Until Daw’s fortuitous discovery, this species had never been see in the United States.
You can watch Matt Daw's original video of the Least Bittern and see for yourself the Rufous-necked Wood-Rail walking into the background. Daw was so startled that he turned off the camera after a few seconds:
From the moment of Daw’s discovery the event became a birding phenomenon. Birders near and far came to Bosque to see this bird, and fortunately hundreds were rewarded. Visiting birders stationed themselves by an opening in the willows, on the boardwalk, or anywhere in the general vicinity of the original sightings. The Rufous-necked Wood-Rail sometimes worked the muddy shore on the west side of the pond, and occasionally would come out even further. Early or late in the day seemed to be provide the best viewing, although some days the rail was active even in the mid-afternoon.
The bird and some of the birders were even featured on TV, radio, and in the newspapers. The refuge staff was wonderfully accommodating, and the town of nearby Socorro clearly noticed the boost in traffic and increased occupancy at local motels and restaurants. It was a win-win situation.
Amazingly, this same refuge hosted another phenomenal first-record bird in November 2008 when a Sungrebe appeared there. It was reported in the December 2008 E-bulletin:
Fortunately, the Rufous-necked Wood-Rail was far more cooperative and stayed longer than the 2008 Sungrebe did. The wood-rail was last reported on 19 July. At that time, evaporating water in the pond area may have caused the bird to move on.
To view photos by Matt Baumann from the day of Matt Daw's discovery see:
To see national coverage of this amazing avian occurrence on CBS News, see:
The Birding Community E-bulletin is distributed to active and concerned birders, those dedicated to the joys of birding and the protection of birds and their habitats. This issue is sponsored by the producers of quality birding binoculars and scopes, Carl Zeiss Sport Optics:
You can access an archive of past E-bulletins on the website of the National Wildlife Refuge Association (NWRA):
A pair of Common Loons flew over Lake of the Isles a few days ago, and an observer wrote to ask what they were doing in the city in July. Well, loons do nest in this part of the state. Most are found on waters to the north, but not all. So, these could have been nesters. Or, they could have been unsuccessful nesters, free to roam since loons only nest once a year. If their nest is destroyed or the young loons lost, the adults will not renest. Or, they could have been sexually immature birds. Loons take at least four years to reach breeding age, sometimes as long as seven years. They, too, are free to roam. Seeing them here now is unexpected, and probably more special for that reason. We’ll see many loons on local lakes in the fall as they begin staging for migration. Some lakes to the north will hold hundreds. Late each fall Mille Lacs Lake is one of those. The loon below is in winter plumage.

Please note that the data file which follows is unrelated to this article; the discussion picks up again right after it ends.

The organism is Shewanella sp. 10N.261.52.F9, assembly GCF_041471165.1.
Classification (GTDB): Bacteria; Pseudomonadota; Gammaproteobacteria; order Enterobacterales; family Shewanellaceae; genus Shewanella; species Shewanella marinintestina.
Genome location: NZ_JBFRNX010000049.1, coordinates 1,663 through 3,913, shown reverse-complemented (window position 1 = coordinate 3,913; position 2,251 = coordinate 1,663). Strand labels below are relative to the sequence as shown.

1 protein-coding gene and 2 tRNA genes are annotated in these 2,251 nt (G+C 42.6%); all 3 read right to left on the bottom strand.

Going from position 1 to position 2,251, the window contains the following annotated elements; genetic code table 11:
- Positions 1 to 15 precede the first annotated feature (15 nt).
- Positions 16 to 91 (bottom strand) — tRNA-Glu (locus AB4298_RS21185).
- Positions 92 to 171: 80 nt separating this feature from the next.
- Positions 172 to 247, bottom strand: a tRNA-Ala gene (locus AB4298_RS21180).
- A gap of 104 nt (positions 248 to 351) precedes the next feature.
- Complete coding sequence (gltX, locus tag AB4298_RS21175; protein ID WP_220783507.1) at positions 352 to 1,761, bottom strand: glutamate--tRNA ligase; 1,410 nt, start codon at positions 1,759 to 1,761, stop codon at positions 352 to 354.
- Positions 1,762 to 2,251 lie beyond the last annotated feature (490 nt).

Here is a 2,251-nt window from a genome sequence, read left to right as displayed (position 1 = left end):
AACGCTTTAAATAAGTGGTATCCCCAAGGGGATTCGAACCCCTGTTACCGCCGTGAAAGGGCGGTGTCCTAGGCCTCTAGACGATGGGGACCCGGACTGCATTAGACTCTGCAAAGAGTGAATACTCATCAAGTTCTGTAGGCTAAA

Whip-poor-will is a bird more often heard than seen. An insect eater active at night, it can drive you crazy with constant and rapid repeat of its mating song – whip-poor-will whip-poor-will, on and on. They are found throughout Minnesota except in the southwest and far western edge. They favor woodlands. River bottoms and wooded valleys are a favorite location. We recently heard and saw them in Crex Meadows Wildlife Area near Grantsburg, Wisconsin, moving between an oak woodland and prairie marked with scrubby oak bushes. You occasionally can see or flush one from the tree branches on which these birds sleep during the day, stretched out parallel to the branch, well camouflaged. At night they sometimes can be seen on rural roads, identified by the orange glow of their eyes as vehicle headlights hit them. That is how we found and ran over ours. It was an accident. The bird was looking the wrong way, its eyes not visible. We saw it just before it fluttered off the pavement and into the bottom of our van. We stopped to examine it. This is a bird rarely seen in hand. Whip-poor-wills are members of the nightjar family, all with long wings and tails and cryptic coloration. Nightjar, by the way, doesn’t mean what it meant when my grandmother used the word. It actually comes from Europe where a similar bird makes a “jarring” noise, or so I read in “The Dictionary of American Bird Names” by Ernest Choate. OK, now we have the remains of this bird in front of us. Closed, its bill looks smaller than expected, petite, almost hard to see when the bird is at rest. Opened, however, and it gapes from ear to ear, a huge basket into which the bird sweeps the flying insects it eats. Also cool are the bristles, the stiff feather whiskers on either side of its mouth, helpful in insect capture. This bird was one of three we saw, all roadies. We heard one but short burst of song. I’ve heard them sing all night long, however, not necessarily music even to the ears of a birder. The arrow in the first shot points at the hinge of the mouth.